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Dr. Oglesby's article

   Thanks for the tip. Can't wait to read the article on possible causes of
tying up. I am particularly interested in the portion regarding carbohydrate
causes. When I posted my original "tying up problem solving case" I left out
one other thing we did for Flower, because I thought no body would be
interested in it.....but I guess I was wrong about that, so here goes:
        My husband and I work together  in a pretty large restaurant. Everyday
there is lots and lots of fruit and vegetable waste that is saved for us. We
feed most of it to our cows. BUT -- we found out that the horses absolutely
LOVE cantelope rinds, watermelon rinds, banana peels, pineapple rinds....any
kind of fruit rind, even grapefuit and orange. So, we were cutting some of
this up along with some of the left over rolls, and feeding it to the horses
along with their daily grain ration. 
           When Flower started her tying up episodes the vet called the VA
Tech equine hospital nutrition folks and they said that we were probably
giving Flower too much carbohydrate for her body to handle. So she longer
receives these goodies that she loves! 
          Poor Flower -- no alfalfa, no grain, no fruit, no left over rolls.
Just plain old grass hay and pasture. She thinks she's being punished because
all the other livestock still get their goodies. After all, they never tied
up. Any one else feeding fruit rinds?? Just wondering.........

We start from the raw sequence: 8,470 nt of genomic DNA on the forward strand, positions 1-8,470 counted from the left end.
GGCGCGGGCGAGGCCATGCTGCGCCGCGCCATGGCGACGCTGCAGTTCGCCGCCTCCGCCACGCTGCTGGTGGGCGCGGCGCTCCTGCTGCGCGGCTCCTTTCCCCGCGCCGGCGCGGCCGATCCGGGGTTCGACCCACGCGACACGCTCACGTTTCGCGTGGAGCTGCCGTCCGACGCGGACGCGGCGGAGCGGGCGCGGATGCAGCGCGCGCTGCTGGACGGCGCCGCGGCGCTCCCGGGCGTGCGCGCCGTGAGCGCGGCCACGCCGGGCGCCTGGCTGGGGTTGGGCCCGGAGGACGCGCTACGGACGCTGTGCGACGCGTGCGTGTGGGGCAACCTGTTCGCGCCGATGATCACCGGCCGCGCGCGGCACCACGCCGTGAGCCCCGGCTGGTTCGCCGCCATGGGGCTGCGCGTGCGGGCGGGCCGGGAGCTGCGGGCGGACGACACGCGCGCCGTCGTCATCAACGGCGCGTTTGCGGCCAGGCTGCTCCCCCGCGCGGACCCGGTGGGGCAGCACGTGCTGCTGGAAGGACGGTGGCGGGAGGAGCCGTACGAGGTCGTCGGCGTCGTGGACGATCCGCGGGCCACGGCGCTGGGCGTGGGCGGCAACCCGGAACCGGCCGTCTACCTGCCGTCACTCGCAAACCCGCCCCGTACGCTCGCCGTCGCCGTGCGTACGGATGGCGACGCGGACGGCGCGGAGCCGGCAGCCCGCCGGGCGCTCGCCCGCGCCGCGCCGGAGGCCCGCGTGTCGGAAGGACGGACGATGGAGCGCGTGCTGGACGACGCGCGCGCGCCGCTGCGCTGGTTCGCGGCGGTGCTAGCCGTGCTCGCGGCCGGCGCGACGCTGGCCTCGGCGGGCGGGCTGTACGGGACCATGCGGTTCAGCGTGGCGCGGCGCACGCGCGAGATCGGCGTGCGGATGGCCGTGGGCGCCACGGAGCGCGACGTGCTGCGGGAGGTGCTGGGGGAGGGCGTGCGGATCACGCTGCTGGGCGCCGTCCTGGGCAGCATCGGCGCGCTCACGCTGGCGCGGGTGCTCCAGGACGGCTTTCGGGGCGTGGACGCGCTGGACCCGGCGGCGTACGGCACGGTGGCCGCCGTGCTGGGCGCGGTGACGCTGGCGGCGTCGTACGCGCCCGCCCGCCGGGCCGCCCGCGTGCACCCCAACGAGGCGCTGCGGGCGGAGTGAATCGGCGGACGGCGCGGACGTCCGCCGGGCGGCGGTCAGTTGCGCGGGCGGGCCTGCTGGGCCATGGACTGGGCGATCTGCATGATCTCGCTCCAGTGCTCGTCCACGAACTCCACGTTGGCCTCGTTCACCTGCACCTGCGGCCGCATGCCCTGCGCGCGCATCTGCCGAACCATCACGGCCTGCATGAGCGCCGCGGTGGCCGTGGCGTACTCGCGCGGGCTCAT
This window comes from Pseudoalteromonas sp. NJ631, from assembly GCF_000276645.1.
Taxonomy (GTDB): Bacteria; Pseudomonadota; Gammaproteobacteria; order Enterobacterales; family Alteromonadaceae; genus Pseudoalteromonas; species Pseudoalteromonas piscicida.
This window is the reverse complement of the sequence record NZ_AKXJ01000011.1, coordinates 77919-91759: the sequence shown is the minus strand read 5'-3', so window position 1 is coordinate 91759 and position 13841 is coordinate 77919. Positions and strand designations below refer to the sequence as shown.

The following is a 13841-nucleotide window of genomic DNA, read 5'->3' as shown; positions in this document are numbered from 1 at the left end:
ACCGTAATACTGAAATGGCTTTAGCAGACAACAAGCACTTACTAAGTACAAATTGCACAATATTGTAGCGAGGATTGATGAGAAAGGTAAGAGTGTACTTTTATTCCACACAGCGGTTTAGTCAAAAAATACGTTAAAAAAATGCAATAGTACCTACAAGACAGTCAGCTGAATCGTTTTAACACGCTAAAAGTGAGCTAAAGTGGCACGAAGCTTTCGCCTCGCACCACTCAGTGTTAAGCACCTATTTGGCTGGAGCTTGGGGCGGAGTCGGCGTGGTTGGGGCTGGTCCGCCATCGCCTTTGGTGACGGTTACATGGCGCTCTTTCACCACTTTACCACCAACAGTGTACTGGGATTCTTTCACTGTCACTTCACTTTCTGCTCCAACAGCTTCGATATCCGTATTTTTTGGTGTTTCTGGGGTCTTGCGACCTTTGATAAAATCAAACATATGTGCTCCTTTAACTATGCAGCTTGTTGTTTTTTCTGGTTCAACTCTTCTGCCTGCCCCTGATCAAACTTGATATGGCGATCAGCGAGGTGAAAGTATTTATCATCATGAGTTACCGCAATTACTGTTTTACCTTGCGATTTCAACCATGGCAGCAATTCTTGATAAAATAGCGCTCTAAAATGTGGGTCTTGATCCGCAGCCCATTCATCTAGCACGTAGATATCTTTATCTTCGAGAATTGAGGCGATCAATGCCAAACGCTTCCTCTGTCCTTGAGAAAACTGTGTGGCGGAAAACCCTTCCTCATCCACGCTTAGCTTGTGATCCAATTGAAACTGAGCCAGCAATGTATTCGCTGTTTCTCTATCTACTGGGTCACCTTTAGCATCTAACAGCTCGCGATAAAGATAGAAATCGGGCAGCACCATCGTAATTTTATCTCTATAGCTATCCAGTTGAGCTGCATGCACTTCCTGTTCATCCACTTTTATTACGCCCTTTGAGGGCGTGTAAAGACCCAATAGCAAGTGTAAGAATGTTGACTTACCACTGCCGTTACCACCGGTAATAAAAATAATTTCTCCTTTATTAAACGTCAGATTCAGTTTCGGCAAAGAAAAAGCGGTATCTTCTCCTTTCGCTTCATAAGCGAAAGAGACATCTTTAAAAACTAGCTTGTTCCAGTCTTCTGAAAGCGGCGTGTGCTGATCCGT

And I would love to receive a copy of the articles you have compiled.
I use Microsoft Office, Windows '95. Thank You!
Happy Trails,
Beverly Schlegel and Flower
Blue Ridge Mts. of SWVA
>>Brenda wrote:
Dr. Oglesby's article
Possible Causes:
 Some proposed causes are:

=95Altered carbohydrate metabolism=20
Recent work has identified abnormal carbohydrate metabolism as a cause in
many breeds of tying up. The others on the list are at this time unproven
causes of the problem.=20
=95Hypotension and Electrolyte imbalances
Horses which tie up during or following exercise frequently have
electrolyte imbalances. These imbalances cannot be diagnosed with simple
blood testing. =95Lactate build up (unproven)=20
=95Too little oxygen getting to the muscles (unproven)=20
=95Vitamin E \ selenium deficiencies (unproven)=20
=95Hypothyroidism (unproven)=20
=95An interesting observation by the University of Calif. is that ear ticks
(Otobius megnini) have been associated with muscle spasms in more than half
a dozen cases. These muscle spasms were very much like tying up. In each
case muscle enzymes were elevated. When the ear ticks were treated the
horses got over the spasms. Other signs identified with theses horses were
colic, tremors, and seizures. (JAVMA, v207, n1)" END of quote.

I would suggest that where the proposed cause is listed as "unproven", it
likely means that the hypothesis has not been adequately tested.  It does
not necessarily mean that the proposed cause is incorrect (although it MAY
mean exactly that).  I say this because nowhere did Dr. Oglesby state that
the proposed cause was "proven to be incorrect". The article has lots of
other information on tying up and is well worth reading.  Hope this helps.

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